Six Californias? The Nation’s Biggest Potential Breakup

Six Californias? The Nation’s Biggest Potential Breakup

No US territory has gained statehood since Hawaii in 1959, but that hasn’t been for a lack of trying. In November 2012, a majority of Puerto Ricans voted in a “non-binding referendum” in favor of statehood. In November of 2013, eleven counties voted to secede to form the state of North Colorado. Five counties voted in the affirmative.

And late last year, venture capitalist and Silicon Valley millionaire Tim Draper revealed his plan to split California into six new states. He isn’t the first to call for dividing California, either. A South California was proposed as recently as 2011 by Riverside County Supervisor Jeff Stone, and the ‘State of Jefferson,’ a contingent of several northern Californian and southern Oregonian counties, has been trying to garner support for secession since the 1850s.

The Six Californias Initiative would split the state into six—‘Jefferson,’ ‘North California,’ ‘Central California,’ ‘Silicon Valley,’ ‘West California,’ and ‘South California.’

While most current secession movements are due to friction between big-city liberals and small-town conservatives, Mr. Draper has resurrected another common separatist complaint – the state is simply too big and unmanageable.

“The weather is so good here that people don’t want to move out no matter how much they spend for the worst services,” Draper affirms. “We spend the most on education and we are 46th in performance. We spend among the most for prisons, and we have among the highest recidivism rates. We used to spend 26% on infrastructure and now we spend 3%. Overall, the state is a failure for its constituents, and there are a lot of good people who have tried to make it work for all of us.”

The solution? Free market economics, says Draper. “The monopoly needs to be broken up, so that states can compete with each other for counties and constituents and so Californians can choose the state that works for them.” Under the plan,statesmen would need to effectively ‘court’ their citizens during a period of stabilization in which counties would have the option of switching over to adjacent states before borders are finalized.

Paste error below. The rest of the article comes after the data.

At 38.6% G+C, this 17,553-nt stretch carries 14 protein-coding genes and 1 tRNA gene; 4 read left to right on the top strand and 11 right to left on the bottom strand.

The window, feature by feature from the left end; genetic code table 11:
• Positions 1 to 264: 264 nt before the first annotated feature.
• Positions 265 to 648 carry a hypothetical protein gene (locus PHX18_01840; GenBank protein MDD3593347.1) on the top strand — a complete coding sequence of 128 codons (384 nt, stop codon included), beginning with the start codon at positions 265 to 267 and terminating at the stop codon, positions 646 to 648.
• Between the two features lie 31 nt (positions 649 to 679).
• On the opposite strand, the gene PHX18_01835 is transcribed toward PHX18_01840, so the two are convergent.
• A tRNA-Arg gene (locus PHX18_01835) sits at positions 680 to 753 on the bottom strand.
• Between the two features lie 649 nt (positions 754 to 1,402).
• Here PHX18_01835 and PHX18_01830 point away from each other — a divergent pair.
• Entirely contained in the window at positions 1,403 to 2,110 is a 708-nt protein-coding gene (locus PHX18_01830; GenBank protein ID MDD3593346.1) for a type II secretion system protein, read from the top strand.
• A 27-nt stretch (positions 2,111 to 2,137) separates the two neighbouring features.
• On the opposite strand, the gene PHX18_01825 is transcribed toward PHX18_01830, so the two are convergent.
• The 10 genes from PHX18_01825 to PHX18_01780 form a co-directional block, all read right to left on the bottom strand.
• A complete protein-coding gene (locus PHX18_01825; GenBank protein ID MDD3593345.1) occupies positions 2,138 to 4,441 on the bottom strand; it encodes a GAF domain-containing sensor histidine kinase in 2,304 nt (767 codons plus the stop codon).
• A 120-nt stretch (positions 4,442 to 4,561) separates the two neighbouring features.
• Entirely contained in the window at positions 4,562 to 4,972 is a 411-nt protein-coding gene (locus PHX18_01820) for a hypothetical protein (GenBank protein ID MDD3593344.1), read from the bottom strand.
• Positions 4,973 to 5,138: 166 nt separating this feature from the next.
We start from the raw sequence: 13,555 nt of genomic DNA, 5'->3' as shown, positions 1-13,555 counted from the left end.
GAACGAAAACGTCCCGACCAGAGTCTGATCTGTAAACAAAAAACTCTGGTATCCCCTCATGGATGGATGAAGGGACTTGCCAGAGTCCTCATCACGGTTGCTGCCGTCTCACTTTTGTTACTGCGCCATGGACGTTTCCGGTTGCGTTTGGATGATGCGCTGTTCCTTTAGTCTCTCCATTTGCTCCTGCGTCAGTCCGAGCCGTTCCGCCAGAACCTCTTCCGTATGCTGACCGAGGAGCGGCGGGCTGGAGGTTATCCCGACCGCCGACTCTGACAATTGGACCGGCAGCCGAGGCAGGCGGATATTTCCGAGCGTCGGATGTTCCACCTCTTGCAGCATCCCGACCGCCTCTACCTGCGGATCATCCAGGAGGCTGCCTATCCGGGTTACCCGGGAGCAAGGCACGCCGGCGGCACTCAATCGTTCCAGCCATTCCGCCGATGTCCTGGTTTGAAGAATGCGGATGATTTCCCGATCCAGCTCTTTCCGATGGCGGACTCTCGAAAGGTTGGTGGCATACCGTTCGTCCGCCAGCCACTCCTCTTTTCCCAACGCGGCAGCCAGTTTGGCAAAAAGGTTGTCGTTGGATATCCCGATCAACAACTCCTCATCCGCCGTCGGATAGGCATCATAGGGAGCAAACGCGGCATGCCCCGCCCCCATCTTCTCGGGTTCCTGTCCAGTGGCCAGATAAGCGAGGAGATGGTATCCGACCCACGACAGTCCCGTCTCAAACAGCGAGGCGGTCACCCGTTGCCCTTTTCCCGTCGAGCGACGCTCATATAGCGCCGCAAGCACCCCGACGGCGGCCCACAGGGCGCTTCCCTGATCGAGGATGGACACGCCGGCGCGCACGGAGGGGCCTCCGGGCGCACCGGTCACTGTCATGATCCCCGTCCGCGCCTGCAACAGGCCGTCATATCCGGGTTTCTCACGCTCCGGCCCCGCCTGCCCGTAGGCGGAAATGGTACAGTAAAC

California is currently ranked as the world’s ninth largest economy, and accounts for roughly 13% of the United States’ GDP. The state also makes up 12% of the US population. While the average US Senator represents a little over 3 million people, Senators Barbara Boxer and Dianne Feinstein represent nearly 19 million—each. Some have raised the question–can two people adequately represent 38 million Californians in the Upper House?

But Draper questions California’s ability to represent its constituents even on the more ‘basic’ state level: “California is a state of many issues and values. In the south, people are concerned about immigration. In the north, taxation without representation. In the Central Valley, it is all about water to feed the world. In Silicon Valley, it is about having a government that can keep up with technology. By trying to be all things to all people, California has failed us all.”

More than a few lack Draper’s enthusiasm. With opponents bemoaning everything from the carving up of the California education system to the tragedy of adding stars to the US flag, many see the switch to six states as reaching for too much, too soon. Others have dismissed the Six California Initiative as a ploy by the Silicon Valley elite to escape anti-business regulations and shrug off the responsibility of supporting impoverished regions such as Los Angeles. Draper disagrees.

“It turns out that the people with the most to gain are [those] who are currently in the poorer areas. The existing ungovernable California is not working for them. The people of [the proposed states of] ‘Jefferson’ and ‘Central California’” are the most anxious to create their own states. In Jefferson, they are upset with a “fire tax” that only affects them and very little of the money finds its way back up to Jefferson. In Central California, they are constantly at war with Sacramento over water. The real question is why we are allowing a state to continue to exist when all systems are failing, and there are people who are poor and poorly represented in government.”

The movement has shown signs of gaining momentum. On February 4th the Washington Times highlighted a California legislative report that declared Draper’s plan “clearly legal and doable”.  According to the Times article, organizers are working to collect the 1 million signatures needed for the initiative to appear on the ballot in 2014.

Of course, the plan would ultimately have to be approved by Congress. When asked whether this could pose a potential roadblock, Draper responded, “I actually expect New York to move to create 3 states. Texas might create 5. Local representation is better representation. I don’t think Washington can be so selfish as to keep people from better representation.”

Will California buy it? Draper certainly thinks so. “I think the best way to get support is from [the] grassroots. It will take time. People often have a resistance to change, but once they start thinking about what their state could be if it got a fresh start, people become evangelists.”

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